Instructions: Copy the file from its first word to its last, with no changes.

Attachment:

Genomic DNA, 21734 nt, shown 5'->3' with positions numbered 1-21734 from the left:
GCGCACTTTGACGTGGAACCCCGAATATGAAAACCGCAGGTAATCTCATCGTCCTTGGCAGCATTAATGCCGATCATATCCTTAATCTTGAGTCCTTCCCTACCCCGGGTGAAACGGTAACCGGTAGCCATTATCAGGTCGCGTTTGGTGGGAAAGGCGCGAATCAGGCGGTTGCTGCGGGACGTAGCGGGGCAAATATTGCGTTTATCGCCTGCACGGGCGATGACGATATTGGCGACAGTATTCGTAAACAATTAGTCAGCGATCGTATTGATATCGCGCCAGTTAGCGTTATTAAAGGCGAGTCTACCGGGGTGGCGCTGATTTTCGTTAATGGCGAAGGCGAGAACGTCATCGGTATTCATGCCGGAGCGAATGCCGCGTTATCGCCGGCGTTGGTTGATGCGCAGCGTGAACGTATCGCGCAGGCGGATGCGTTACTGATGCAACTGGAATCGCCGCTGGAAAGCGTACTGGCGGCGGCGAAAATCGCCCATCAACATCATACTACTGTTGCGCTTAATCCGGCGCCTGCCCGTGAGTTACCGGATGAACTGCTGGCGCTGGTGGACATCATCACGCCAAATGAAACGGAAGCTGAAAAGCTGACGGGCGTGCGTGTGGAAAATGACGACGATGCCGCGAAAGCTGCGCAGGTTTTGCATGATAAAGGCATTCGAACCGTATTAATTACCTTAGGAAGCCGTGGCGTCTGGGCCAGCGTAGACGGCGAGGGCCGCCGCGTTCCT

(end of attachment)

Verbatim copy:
Genomic DNA, 21734 nt, shown 5'->3' with positions numbered 1-21734 from the left:
GCGCACTTTGACGTGGAACCCCGAATATGAAAACCGCAGGTAATCTCATCGTCCTTGGCAGCATTAATGCCGATCATATCCTTAATCTTGAGTCCTTCCCTACCCCGGGTGAAACGGTAACCGGTAGCCATTATCAGGTCGCGTTTGGTGGGAAAGGCGCGAATCAGGCGGTTGCTGCGGGACGTAGCGGGGCAAATATTGCGTTTATCGCCTGCACGGGCGATGACGATATTGGCGACAGTATTCGTAAACAATTAGTCAGCGATCGTATTGATATCGCGCCAGTTAGCGTTATTAAAGGCGAGTCTACCGGGGTGGCGCTGATTTTCGTTAATGGCGAAGGCGAGAACGTCATCGGTATTCATGCCGGAGCGAATGCCGCGTTATCGCCGGCGTTGGTTGATGCGCAGCGTGAACGTATCGCGCAGGCGGATGCGTTACTGATGCAACTGGAATCGCCGCTGGAAAGCGTACTGGCGGCGGCGAAAATCGCCCATCAACATCATACTACTGTTGCGCTTAATCCGGCGCCTGCCCGTGAGTTACCGGATGAACTGCTGGCGCTGGTGGACATCATCACGCCAAATGAAACGGAAGCTGAAAAGCTGACGGGCGTGCGTGTGGAAAATGACGACGATGCCGCGAAAGCTGCGCAGGTTTTGCATGATAAAGGCATTCGAACCGTATTAATTACCTTAGGAAGCCGTGGCGTCTGGGCCAGCGTAGACGGCGAGGGCCGCCGCGTTCCT